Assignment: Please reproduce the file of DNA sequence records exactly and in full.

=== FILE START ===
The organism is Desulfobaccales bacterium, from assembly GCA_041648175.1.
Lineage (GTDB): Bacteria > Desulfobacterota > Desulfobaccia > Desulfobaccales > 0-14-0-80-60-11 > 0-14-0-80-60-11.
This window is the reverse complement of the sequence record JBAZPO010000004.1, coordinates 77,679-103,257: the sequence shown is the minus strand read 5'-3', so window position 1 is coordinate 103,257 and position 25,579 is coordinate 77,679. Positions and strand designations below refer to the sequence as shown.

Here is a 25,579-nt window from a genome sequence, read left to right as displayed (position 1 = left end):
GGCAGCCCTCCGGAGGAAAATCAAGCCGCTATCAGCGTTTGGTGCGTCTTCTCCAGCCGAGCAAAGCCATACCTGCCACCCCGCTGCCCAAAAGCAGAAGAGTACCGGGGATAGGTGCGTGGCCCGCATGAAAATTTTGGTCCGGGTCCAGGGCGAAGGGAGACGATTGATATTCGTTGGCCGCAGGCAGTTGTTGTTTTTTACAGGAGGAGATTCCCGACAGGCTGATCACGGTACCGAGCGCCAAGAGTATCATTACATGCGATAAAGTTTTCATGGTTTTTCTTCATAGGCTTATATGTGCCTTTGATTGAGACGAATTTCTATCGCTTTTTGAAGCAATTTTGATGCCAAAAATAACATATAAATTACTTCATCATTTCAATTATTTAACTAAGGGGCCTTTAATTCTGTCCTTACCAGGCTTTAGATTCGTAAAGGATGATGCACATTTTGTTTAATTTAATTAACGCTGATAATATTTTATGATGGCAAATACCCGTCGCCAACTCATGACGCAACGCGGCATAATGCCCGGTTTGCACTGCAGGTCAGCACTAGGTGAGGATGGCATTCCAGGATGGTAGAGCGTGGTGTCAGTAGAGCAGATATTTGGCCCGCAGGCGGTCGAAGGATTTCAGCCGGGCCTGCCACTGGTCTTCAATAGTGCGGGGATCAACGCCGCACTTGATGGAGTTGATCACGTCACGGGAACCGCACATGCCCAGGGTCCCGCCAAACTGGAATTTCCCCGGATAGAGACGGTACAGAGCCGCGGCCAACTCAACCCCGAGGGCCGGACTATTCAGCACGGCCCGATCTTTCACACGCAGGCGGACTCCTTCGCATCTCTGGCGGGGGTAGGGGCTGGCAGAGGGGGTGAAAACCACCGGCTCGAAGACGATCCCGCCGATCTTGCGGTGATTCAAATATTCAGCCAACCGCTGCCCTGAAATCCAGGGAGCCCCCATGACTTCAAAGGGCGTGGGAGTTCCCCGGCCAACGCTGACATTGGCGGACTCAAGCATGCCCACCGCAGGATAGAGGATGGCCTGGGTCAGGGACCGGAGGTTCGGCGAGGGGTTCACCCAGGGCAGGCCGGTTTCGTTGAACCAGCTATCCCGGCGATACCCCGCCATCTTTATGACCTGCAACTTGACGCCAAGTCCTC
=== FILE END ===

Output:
The organism is Desulfobaccales bacterium, from assembly GCA_041648175.1.
Lineage (GTDB): Bacteria > Desulfobacterota > Desulfobaccia > Desulfobaccales > 0-14-0-80-60-11 > 0-14-0-80-60-11.
This window is the reverse complement of the sequence record JBAZPO010000004.1, coordinates 77,679-103,257: the sequence shown is the minus strand read 5'-3', so window position 1 is coordinate 103,257 and position 25,579 is coordinate 77,679. Positions and strand designations below refer to the sequence as shown.

Here is a 25,579-nt window from a genome sequence, read left to right as displayed (position 1 = left end):
GGCAGCCCTCCGGAGGAAAATCAAGCCGCTATCAGCGTTTGGTGCGTCTTCTCCAGCCGAGCAAAGCCATACCTGCCACCCCGCTGCCCAAAAGCAGAAGAGTACCGGGGATAGGTGCGTGGCCCGCATGAAAATTTTGGTCCGGGTCCAGGGCGAAGGGAGACGATTGATATTCGTTGGCCGCAGGCAGTTGTTGTTTTTTACAGGAGGAGATTCCCGACAGGCTGATCACGGTACCGAGCGCCAAGAGTATCATTACATGCGATAAAGTTTTCATGGTTTTTCTTCATAGGCTTATATGTGCCTTTGATTGAGACGAATTTCTATCGCTTTTTGAAGCAATTTTGATGCCAAAAATAACATATAAATTACTTCATCATTTCAATTATTTAACTAAGGGGCCTTTAATTCTGTCCTTACCAGGCTTTAGATTCGTAAAGGATGATGCACATTTTGTTTAATTTAATTAACGCTGATAATATTTTATGATGGCAAATACCCGTCGCCAACTCATGACGCAACGCGGCATAATGCCCGGTTTGCACTGCAGGTCAGCACTAGGTGAGGATGGCATTCCAGGATGGTAGAGCGTGGTGTCAGTAGAGCAGATATTTGGCCCGCAGGCGGTCGAAGGATTTCAGCCGGGCCTGCCACTGGTCTTCAATAGTGCGGGGATCAACGCCGCACTTGATGGAGTTGATCACGTCACGGGAACCGCACATGCCCAGGGTCCCGCCAAACTGGAATTTCCCCGGATAGAGACGGTACAGAGCCGCGGCCAACTCAACCCCGAGGGCCGGACTATTCAGCACGGCCCGATCTTTCACACGCAGGCGGACTCCTTCGCATCTCTGGCGGGGGTAGGGGCTGGCAGAGGGGGTGAAAACCACCGGCTCGAAGACGATCCCGCCGATCTTGCGGTGATTCAAATATTCAGCCAACCGCTGCCCTGAAATCCAGGGAGCCCCCATGACTTCAAAGGGCGTGGGAGTTCCCCGGCCAACGCTGACATTGGCGGACTCAAGCATGCCCACCGCAGGATAGAGGATGGCCTGGGTCAGGGACCGGAGGTTCGGCGAGGGGTTCACCCAGGGCAGGCCGGTTTCGTTGAACCAGCTATCCCGGCGATACCCCGCCATCTTTATGACCTGCAACTTGACGCCAAGTCCTC